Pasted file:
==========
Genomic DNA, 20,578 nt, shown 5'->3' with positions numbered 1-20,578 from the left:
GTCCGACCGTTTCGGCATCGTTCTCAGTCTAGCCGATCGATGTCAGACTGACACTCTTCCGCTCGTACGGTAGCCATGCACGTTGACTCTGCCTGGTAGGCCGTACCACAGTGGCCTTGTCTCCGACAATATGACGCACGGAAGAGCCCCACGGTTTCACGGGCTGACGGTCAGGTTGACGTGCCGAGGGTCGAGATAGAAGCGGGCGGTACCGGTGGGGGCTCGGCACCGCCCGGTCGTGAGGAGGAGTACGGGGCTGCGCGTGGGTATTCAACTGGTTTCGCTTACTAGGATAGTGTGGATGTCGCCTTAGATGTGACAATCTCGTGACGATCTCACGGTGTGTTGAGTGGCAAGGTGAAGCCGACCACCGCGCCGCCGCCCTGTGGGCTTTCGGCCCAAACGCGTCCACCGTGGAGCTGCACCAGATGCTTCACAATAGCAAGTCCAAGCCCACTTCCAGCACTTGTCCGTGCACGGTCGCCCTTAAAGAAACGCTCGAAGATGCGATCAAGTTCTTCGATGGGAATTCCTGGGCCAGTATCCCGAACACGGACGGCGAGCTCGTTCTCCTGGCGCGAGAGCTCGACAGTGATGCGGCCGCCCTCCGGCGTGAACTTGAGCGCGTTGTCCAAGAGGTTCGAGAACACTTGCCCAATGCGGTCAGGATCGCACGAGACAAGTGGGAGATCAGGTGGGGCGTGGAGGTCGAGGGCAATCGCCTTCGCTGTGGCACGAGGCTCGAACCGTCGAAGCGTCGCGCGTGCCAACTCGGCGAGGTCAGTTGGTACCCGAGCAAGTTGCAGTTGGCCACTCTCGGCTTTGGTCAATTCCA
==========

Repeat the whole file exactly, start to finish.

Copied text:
Genomic DNA, 20,578 nt, shown 5'->3' with positions numbered 1-20,578 from the left:
GTCCGACCGTTTCGGCATCGTTCTCAGTCTAGCCGATCGATGTCAGACTGACACTCTTCCGCTCGTACGGTAGCCATGCACGTTGACTCTGCCTGGTAGGCCGTACCACAGTGGCCTTGTCTCCGACAATATGACGCACGGAAGAGCCCCACGGTTTCACGGGCTGACGGTCAGGTTGACGTGCCGAGGGTCGAGATAGAAGCGGGCGGTACCGGTGGGGGCTCGGCACCGCCCGGTCGTGAGGAGGAGTACGGGGCTGCGCGTGGGTATTCAACTGGTTTCGCTTACTAGGATAGTGTGGATGTCGCCTTAGATGTGACAATCTCGTGACGATCTCACGGTGTGTTGAGTGGCAAGGTGAAGCCGACCACCGCGCCGCCGCCCTGTGGGCTTTCGGCCCAAACGCGTCCACCGTGGAGCTGCACCAGATGCTTCACAATAGCAAGTCCAAGCCCACTTCCAGCACTTGTCCGTGCACGGTCGCCCTTAAAGAAACGCTCGAAGATGCGATCAAGTTCTTCGATGGGAATTCCTGGGCCAGTATCCCGAACACGGACGGCGAGCTCGTTCTCCTGGCGCGAGAGCTCGACAGTGATGCGGCCGCCCTCCGGCGTGAACTTGAGCGCGTTGTCCAAGAGGTTCGAGAACACTTGCCCAATGCGGTCAGGATCGCACGAGACAAGTGGGAGATCAGGTGGGGCGTGGAGGTCGAGGGCAATCGCCTTCGCTGTGGCACGAGGCTCGAACCGTCGAAGCGTCGCGCGTGCCAACTCGGCGAGGTCAGTTGGTACCCGAGCAAGTTGCAGTTGGCCACTCTCGGCTTTGGTCAATTCCA